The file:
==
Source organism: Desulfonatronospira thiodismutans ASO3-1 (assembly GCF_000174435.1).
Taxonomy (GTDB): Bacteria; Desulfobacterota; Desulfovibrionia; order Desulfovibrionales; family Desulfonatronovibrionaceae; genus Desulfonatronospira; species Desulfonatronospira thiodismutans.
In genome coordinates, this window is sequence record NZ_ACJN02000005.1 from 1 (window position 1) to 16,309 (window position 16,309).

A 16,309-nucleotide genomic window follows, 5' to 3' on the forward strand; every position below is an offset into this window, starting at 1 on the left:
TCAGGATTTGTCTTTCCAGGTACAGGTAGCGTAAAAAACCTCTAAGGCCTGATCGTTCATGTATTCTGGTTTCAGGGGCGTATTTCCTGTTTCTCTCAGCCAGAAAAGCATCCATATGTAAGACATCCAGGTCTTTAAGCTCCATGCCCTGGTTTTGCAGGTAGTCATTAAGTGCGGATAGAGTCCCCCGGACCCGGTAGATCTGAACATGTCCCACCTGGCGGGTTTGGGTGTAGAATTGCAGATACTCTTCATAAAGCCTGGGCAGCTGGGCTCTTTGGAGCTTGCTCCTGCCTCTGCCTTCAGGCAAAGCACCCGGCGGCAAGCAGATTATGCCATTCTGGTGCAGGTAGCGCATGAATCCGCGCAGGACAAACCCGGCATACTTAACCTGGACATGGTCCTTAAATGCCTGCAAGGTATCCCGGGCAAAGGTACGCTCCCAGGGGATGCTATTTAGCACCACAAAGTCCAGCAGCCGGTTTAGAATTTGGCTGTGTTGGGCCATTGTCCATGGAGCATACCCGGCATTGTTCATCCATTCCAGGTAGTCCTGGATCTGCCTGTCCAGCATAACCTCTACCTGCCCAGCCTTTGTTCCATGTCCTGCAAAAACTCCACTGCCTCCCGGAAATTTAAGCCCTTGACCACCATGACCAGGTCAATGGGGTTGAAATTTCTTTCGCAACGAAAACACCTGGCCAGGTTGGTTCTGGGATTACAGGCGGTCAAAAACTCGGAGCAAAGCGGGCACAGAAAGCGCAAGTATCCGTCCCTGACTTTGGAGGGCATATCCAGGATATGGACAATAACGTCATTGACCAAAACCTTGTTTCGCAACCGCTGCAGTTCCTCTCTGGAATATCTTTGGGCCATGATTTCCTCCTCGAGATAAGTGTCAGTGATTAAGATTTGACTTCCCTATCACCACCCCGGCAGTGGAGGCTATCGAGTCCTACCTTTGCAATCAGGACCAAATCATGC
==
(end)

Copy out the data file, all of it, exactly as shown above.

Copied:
Source organism: Desulfonatronospira thiodismutans ASO3-1 (assembly GCF_000174435.1).
Taxonomy (GTDB): Bacteria; Desulfobacterota; Desulfovibrionia; order Desulfovibrionales; family Desulfonatronovibrionaceae; genus Desulfonatronospira; species Desulfonatronospira thiodismutans.
In genome coordinates, this window is sequence record NZ_ACJN02000005.1 from 1 (window position 1) to 16,309 (window position 16,309).

A 16,309-nucleotide genomic window follows, 5' to 3' on the forward strand; every position below is an offset into this window, starting at 1 on the left:
TCAGGATTTGTCTTTCCAGGTACAGGTAGCGTAAAAAACCTCTAAGGCCTGATCGTTCATGTATTCTGGTTTCAGGGGCGTATTTCCTGTTTCTCTCAGCCAGAAAAGCATCCATATGTAAGACATCCAGGTCTTTAAGCTCCATGCCCTGGTTTTGCAGGTAGTCATTAAGTGCGGATAGAGTCCCCCGGACCCGGTAGATCTGAACATGTCCCACCTGGCGGGTTTGGGTGTAGAATTGCAGATACTCTTCATAAAGCCTGGGCAGCTGGGCTCTTTGGAGCTTGCTCCTGCCTCTGCCTTCAGGCAAAGCACCCGGCGGCAAGCAGATTATGCCATTCTGGTGCAGGTAGCGCATGAATCCGCGCAGGACAAACCCGGCATACTTAACCTGGACATGGTCCTTAAATGCCTGCAAGGTATCCCGGGCAAAGGTACGCTCCCAGGGGATGCTATTTAGCACCACAAAGTCCAGCAGCCGGTTTAGAATTTGGCTGTGTTGGGCCATTGTCCATGGAGCATACCCGGCATTGTTCATCCATTCCAGGTAGTCCTGGATCTGCCTGTCCAGCATAACCTCTACCTGCCCAGCCTTTGTTCCATGTCCTGCAAAAACTCCACTGCCTCCCGGAAATTTAAGCCCTTGACCACCATGACCAGGTCAATGGGGTTGAAATTTCTTTCGCAACGAAAACACCTGGCCAGGTTGGTTCTGGGATTACAGGCGGTCAAAAACTCGGAGCAAAGCGGGCACAGAAAGCGCAAGTATCCGTCCCTGACTTTGGAGGGCATATCCAGGATATGGACAATAACGTCATTGACCAAAACCTTGTTTCGCAACCGCTGCAGTTCCTCTCTGGAATATCTTTGGGCCATGATTTCCTCCTCGAGATAAGTGTCAGTGATTAAGATTTGACTTCCCTATCACCACCCCGGCAGTGGAGGCTATCGAGTCCTACCTTTGCAATCAGGACCAAATCATGC